The cardigan calls for Brooklyn Tweed Shelter, a worsted weight yarn that is woolen spun and therefore very light and lofty. I've knit with Shelter in the past and liked it but I didn't want to break the bank since my size calls for 14 skeins, so I went to Ravelry and looked at what other knitters used for their cardigans. Cascade 220 is a top yarn in that list so I decided then and there that I would use Cascade 220; a yarn with a ton of color options, great stitch definition, and is a reasonable price. The downside to using Cascade 220 is that the finished sweater will be heavier since it isn't woolen spun, but I'm okay with that. There are already several modifications that I want to make: removing the belt, making sure the shawl collar is big enough to snuggle into, and possibly adding another button hole. I'm also contemplating changing the raglan seamed sleeves to set in sleeves since raglan cardigans always slide off my shoulders. I knit my swatch at knit night on Monday.

Guess what? Perfect stitch and row gauge on the recommended needles. It's a knitting miracle! I used a US #7 (4.5 mm) needle and knit my swatch in moss stitch as listed in the pattern and it's approximately 5 inches by 6 inches. A good general rule is to knit a swatch big enough that when you measure over four inches you don't run into selvedge stitches; your stitch count will be more accurate since those selvedge stitches sometimes behave a little wonky. This project is now ready to cast on!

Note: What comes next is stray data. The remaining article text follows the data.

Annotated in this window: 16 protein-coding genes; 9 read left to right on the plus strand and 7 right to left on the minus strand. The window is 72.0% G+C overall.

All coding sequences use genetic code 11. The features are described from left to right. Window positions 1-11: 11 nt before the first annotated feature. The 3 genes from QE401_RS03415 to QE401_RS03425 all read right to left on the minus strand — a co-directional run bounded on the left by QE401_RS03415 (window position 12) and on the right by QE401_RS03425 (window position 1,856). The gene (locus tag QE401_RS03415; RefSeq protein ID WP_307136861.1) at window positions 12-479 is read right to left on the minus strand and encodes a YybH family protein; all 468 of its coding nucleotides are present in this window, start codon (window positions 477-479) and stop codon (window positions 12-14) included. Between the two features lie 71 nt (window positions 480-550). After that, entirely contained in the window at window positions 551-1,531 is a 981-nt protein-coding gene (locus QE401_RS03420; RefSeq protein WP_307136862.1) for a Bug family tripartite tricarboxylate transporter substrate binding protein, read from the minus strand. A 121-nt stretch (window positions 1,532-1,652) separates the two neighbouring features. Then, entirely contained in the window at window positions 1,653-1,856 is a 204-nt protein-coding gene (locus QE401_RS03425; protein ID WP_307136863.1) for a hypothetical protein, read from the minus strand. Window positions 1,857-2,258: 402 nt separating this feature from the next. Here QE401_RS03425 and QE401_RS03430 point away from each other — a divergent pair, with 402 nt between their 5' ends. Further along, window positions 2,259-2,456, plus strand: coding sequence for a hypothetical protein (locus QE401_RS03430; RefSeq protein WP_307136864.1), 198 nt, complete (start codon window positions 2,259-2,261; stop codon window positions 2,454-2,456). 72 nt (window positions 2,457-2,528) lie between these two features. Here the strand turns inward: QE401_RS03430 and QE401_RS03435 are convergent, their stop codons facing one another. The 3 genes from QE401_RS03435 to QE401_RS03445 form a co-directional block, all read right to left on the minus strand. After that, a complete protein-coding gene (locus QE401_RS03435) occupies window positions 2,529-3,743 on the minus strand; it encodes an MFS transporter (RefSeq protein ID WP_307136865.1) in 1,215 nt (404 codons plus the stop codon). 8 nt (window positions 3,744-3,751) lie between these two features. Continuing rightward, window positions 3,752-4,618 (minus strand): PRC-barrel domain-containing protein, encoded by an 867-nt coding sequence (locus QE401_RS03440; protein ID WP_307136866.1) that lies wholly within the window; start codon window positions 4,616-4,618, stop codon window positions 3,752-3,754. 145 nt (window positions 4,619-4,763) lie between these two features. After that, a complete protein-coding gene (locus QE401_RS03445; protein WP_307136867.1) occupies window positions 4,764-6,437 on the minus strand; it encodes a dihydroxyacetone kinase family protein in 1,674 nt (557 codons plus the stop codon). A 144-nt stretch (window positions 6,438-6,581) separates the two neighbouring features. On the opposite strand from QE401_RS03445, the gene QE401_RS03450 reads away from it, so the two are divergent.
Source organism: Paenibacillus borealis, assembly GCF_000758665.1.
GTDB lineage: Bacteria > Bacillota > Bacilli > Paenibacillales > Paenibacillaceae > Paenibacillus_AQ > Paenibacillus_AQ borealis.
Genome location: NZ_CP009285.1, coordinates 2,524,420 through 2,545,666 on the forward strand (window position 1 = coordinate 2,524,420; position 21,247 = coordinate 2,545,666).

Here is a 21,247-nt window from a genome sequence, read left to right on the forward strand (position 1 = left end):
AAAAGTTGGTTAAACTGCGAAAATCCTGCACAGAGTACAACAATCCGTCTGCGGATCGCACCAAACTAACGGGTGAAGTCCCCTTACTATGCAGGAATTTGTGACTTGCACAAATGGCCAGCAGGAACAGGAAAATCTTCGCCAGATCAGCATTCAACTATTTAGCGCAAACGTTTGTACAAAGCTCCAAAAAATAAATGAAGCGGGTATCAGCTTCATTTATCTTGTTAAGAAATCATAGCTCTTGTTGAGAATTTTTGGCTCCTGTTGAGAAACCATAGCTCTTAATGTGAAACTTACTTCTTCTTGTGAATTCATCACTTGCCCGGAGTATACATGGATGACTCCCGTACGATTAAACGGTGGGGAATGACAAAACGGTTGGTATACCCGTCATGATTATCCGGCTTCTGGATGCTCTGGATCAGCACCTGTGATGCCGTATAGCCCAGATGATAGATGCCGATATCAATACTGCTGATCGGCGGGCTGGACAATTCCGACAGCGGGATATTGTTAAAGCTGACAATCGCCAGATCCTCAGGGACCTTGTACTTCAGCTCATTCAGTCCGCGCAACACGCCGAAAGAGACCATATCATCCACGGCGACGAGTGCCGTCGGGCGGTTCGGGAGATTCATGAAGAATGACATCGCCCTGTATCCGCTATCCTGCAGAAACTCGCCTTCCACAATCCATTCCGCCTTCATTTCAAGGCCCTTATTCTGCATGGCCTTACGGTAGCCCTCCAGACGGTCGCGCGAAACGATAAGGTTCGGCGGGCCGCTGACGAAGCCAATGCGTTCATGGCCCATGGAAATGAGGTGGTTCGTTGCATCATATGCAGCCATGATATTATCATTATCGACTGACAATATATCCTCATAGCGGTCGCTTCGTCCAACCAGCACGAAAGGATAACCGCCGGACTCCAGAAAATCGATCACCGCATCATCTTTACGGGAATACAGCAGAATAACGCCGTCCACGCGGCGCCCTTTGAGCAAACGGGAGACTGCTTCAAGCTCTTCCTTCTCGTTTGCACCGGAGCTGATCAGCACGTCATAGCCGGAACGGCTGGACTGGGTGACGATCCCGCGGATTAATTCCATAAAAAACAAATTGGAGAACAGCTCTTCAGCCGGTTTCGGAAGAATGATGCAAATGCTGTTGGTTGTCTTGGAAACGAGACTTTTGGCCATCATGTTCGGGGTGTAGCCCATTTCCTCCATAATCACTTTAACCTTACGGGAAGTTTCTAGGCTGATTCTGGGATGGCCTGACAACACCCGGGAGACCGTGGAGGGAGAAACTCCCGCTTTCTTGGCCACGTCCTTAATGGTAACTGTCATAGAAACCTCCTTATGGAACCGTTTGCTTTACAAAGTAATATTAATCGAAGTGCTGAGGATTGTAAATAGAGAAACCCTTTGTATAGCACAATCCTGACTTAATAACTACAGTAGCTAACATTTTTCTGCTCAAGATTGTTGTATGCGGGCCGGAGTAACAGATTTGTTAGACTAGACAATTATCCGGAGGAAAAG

Sunday, August 2, 2015

OAL 2015: Finished Outfit

I finished my Outfit-along outfit before the deadline! Hooray! I'm super happy with the results and I've gotten so much wear out of my dress that the pattern is going to be a sewing staple. I sewed New Look 6223 and knit Tambourine by Julia Farwell-Clay.

Let's talk about the dress first, shall we? 

I chose a dark blue eyelet cotton blend and lined it with a light blue daphne - the eyelet is a mid-weight cotton and the daphne is very lightweight so between the two I get a dress with nice weight and drape that feels very summery but won't blow up around my head at every breeze. I did my first ever full bust adjustment following this tutorial and love the result. 

This dress has pockets, soft pleats at the waist, and comes to just above my knee. I can see myself making a ton of dresses from this pattern in various fabrics - I might even try one in wool! 

 On to the knitting! Tambourine is a pattern by Julia Farwell-Clay from the Spring 2015 issue of Pom Pom Magazine. I loved this sweater at first sight and knew that it would be perfect in orange. Earlier this year I frogged a sweater that never fit quite right and while the color was perfect, French Marigold by Miss Babs, the gauge was all wrong.

I took my gauge swatch and plugged the numbers into the schematic numbers to see if I could follow another size to get the fit I wanted with my yarn. I followed the size 43, which is my full bust measurement, with my smaller DK gauge to get a nice fit through the shoulders and added extra increases for my bust. The other thing I had to factor into the row gauge was the stitch pattern along the front of the sweater but this ended up working out with my gauge - six repeats of the pattern fit perfectly into the front of the sweater without having to adjust anything. 

I knit the entire sweater on US #5 (3.75mm) needles. Besides the gauge modification, my biggest change to the pattern was to knit the sleeves from the top down following Barbara Walker's method in Knitting from the Top. You may have noticed that my sweater doesn't have buttons and that's because: 1) I haven't found the perfect match and 2) I almost never button my cardigans. As soon as the weather cools down a bit I'll be sporting my new outfit pieces together, for now I'm settling on wearing my awesome new dress.